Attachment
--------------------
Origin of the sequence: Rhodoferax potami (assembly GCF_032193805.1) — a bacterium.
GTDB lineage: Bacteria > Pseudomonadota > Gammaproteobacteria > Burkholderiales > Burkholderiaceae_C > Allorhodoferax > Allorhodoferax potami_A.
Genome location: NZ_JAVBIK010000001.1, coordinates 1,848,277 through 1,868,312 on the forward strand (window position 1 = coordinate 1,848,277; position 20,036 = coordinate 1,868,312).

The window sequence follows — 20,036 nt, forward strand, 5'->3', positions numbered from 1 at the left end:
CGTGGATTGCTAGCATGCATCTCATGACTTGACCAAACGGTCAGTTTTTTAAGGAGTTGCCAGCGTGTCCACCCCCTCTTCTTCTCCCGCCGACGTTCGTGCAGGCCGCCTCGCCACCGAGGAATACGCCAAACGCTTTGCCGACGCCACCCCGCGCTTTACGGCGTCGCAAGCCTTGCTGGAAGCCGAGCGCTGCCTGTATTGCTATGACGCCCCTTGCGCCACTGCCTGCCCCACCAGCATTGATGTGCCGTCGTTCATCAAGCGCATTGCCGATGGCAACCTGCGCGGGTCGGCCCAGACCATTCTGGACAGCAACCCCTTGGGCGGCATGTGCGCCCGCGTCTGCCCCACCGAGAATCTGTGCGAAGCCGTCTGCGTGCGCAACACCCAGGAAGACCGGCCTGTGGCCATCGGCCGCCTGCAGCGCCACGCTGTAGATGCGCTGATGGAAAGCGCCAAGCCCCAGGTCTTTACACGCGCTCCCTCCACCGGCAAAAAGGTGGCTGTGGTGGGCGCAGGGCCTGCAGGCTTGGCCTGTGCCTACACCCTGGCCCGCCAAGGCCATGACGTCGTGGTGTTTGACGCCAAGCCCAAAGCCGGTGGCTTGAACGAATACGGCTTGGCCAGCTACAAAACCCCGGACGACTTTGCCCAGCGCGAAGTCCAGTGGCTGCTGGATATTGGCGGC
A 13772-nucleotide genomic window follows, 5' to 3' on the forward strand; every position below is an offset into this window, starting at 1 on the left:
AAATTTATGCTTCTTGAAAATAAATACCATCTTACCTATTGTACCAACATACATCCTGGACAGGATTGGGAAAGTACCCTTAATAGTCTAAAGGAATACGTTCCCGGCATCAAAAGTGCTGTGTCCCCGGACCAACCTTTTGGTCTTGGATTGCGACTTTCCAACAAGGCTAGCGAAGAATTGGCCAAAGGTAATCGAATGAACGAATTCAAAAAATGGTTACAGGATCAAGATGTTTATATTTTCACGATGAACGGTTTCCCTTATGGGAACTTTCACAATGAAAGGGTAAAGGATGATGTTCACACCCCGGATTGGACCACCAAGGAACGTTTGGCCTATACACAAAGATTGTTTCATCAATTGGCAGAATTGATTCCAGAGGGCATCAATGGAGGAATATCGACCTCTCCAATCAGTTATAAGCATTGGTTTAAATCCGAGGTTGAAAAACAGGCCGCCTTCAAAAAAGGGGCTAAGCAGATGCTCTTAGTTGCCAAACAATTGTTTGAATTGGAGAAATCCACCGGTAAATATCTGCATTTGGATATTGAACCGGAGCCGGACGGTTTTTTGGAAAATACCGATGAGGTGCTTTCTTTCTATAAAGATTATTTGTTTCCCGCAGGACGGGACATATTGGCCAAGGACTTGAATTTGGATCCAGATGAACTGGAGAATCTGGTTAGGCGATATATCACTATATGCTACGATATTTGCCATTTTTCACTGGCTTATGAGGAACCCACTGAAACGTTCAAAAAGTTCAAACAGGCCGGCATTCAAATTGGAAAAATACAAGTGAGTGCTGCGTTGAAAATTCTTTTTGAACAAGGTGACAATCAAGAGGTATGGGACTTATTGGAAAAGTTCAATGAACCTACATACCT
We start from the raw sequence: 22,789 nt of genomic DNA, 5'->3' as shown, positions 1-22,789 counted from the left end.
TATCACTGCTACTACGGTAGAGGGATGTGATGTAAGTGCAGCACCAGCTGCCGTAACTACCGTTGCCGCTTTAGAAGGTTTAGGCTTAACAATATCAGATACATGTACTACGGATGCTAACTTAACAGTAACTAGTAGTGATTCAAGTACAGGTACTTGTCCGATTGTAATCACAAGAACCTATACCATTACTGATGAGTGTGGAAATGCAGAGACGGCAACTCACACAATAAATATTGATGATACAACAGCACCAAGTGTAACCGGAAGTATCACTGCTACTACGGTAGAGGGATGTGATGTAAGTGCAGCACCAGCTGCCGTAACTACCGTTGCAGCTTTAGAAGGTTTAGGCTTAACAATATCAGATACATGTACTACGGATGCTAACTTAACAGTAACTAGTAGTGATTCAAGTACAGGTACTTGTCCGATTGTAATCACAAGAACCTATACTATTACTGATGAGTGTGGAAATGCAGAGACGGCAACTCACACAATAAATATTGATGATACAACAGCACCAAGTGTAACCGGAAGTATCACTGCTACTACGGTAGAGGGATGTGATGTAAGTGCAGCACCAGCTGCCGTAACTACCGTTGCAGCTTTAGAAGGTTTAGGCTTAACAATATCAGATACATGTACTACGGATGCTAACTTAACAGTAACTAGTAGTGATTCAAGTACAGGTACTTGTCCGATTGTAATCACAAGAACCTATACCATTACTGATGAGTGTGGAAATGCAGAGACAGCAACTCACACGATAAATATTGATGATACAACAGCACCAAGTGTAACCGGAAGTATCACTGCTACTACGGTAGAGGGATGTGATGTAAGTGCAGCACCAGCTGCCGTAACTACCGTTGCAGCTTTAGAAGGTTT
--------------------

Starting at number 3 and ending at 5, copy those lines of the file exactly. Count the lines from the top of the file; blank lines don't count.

Genome location: NZ_JAVBIK010000001.1, coordinates 1,848,277 through 1,868,312 on the forward strand (window position 1 = coordinate 1,848,277; position 20,036 = coordinate 1,868,312).

The window sequence follows — 20,036 nt, forward strand, 5'->3', positions numbered from 1 at the left end:
CGTGGATTGCTAGCATGCATCTCATGACTTGACCAAACGGTCAGTTTTTTAAGGAGTTGCCAGCGTGTCCACCCCCTCTTCTTCTCCCGCCGACGTTCGTGCAGGCCGCCTCGCCACCGAGGAATACGCCAAACGCTTTGCCGACGCCACCCCGCGCTTTACGGCGTCGCAAGCCTTGCTGGAAGCCGAGCGCTGCCTGTATTGCTATGACGCCCCTTGCGCCACTGCCTGCCCCACCAGCATTGATGTGCCGTCGTTCATCAAGCGCATTGCCGATGGCAACCTGCGCGGGTCGGCCCAGACCATTCTGGACAGCAACCCCTTGGGCGGCATGTGCGCCCGCGTCTGCCCCACCGAGAATCTGTGCGAAGCCGTCTGCGTGCGCAACACCCAGGAAGACCGGCCTGTGGCCATCGGCCGCCTGCAGCGCCACGCTGTAGATGCGCTGATGGAAAGCGCCAAGCCCCAGGTCTTTACACGCGCTCCCTCCACCGGCAAAAAGGTGGCTGTGGTGGGCGCAGGGCCTGCAGGCTTGGCCTGTGCCTACACCCTGGCCCGCCAAGGCCATGACGTCGTGGTGTTTGACGCCAAGCCCAAAGCCGGTGGCTTGAACGAATACGGCTTGGCCAGCTACAAAACCCCGGACGACTTTGCCCAGCGCGAAGTCCAGTGGCTGCTGGATATTGGCGGC